ST. LOUIS (KMOX) - The St. Louis Circuit Attorney recently made public a Craigslist rental scam in the Southampton neighborhood. The potential victim had listed her home with a real estate company but an unsuspecting man, looking to rent the house, showed up at the woman’s door. The woman called police and it was determined it was a scam emanating from Nigeria.
Craigslist and other online transaction websites are an increasingly popular tool in the arsenal of St. Louis scam artists.
“There will be a couple of Craigslist incidents that happen through the course of the year but I have not seen any connection between those,” St. Louis Chief of Police Sam Dotson says. “They’re criminals who prey on people who sometimes are a little too trusting.”
To fight such crime, the St. Louis Police Department has a cyber crimes unit, with seven commissioned officers focusing on hacking and child pornography. According to Dotson, that’s enough.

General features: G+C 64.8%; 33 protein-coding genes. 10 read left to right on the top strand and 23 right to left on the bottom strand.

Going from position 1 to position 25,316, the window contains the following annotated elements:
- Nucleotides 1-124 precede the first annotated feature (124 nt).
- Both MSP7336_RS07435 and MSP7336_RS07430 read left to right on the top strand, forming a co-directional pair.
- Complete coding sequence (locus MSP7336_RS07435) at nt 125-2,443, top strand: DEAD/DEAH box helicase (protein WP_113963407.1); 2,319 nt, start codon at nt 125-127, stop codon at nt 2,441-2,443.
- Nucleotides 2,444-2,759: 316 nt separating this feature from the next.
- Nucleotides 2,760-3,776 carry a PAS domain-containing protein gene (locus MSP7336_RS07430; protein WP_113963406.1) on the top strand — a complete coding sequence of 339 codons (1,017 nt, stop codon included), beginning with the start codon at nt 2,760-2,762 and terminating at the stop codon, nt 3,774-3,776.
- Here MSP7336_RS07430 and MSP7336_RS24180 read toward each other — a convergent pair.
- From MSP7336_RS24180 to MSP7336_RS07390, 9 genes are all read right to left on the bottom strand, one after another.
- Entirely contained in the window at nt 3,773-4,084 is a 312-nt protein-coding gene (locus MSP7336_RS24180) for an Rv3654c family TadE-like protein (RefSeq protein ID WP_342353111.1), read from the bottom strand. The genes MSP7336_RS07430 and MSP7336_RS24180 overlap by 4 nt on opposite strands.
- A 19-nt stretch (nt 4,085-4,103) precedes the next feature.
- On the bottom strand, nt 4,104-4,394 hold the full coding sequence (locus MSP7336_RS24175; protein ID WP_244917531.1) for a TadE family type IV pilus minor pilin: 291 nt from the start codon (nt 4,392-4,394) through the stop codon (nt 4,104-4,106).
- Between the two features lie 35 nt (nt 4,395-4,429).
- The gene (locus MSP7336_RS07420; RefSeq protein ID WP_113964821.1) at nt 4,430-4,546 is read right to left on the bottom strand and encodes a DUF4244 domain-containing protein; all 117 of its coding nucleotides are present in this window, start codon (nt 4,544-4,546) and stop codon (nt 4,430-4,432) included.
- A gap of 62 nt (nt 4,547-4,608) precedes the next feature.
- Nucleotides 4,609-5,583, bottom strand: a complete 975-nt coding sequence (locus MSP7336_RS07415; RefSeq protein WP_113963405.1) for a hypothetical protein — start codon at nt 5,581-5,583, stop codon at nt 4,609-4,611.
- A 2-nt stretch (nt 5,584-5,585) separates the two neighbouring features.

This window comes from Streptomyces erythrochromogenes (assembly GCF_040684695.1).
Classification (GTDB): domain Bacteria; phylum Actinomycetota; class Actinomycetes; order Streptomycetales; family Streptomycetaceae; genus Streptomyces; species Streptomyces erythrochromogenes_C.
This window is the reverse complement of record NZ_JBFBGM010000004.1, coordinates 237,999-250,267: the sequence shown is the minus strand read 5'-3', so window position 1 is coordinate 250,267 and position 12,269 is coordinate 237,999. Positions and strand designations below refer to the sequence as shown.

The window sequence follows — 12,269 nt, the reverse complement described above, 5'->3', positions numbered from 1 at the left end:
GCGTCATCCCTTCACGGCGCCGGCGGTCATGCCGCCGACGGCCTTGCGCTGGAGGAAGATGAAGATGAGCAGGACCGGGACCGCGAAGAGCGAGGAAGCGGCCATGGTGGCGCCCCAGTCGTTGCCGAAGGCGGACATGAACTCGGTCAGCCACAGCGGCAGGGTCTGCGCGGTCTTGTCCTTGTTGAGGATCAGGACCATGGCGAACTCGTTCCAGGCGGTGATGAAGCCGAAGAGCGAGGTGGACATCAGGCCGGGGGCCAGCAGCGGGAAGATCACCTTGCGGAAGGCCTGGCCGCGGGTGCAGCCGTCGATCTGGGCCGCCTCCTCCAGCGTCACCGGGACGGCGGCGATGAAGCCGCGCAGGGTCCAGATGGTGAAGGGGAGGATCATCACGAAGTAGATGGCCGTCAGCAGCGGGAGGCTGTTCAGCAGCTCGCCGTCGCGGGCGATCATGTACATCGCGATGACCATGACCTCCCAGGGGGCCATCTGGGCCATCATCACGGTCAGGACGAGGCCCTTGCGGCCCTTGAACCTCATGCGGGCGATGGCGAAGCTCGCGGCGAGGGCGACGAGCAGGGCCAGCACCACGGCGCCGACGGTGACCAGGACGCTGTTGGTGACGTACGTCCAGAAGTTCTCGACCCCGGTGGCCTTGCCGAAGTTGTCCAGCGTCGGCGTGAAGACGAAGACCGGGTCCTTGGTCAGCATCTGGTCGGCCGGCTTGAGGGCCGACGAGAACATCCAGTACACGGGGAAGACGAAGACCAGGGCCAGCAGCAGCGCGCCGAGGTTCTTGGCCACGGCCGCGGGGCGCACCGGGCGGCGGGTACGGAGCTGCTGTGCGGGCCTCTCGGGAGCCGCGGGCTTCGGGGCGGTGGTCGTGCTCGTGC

“I always wish I had a few more officers to do a few more jobs but currently it’s supervised by a sergeant, two cyber crimes investigators, two intellectual property theft investigators, and two forensic examiners,” the police chief says. “We use detectives from our cyber crimes unit and other units to address crimes and investigations that may be internet-based. So do I see a need to expand it to do more work? No. Do I think the officers there do a great job? I absolutely do.”
Instead, Dotson urges St. Louis internet users to simply be more aware.
“I think it’s just like any other crime or any other theft. I think what you have to do is you have to be smart. We tell you to part smart and not leave your wallet laying on the seat and not to leave your valuables in plain sight. The same thing goes for the internet,” he says. “When you engage in a transaction on the internet, know who’s on the other side of that, whether it’s Craigslist or eBay.”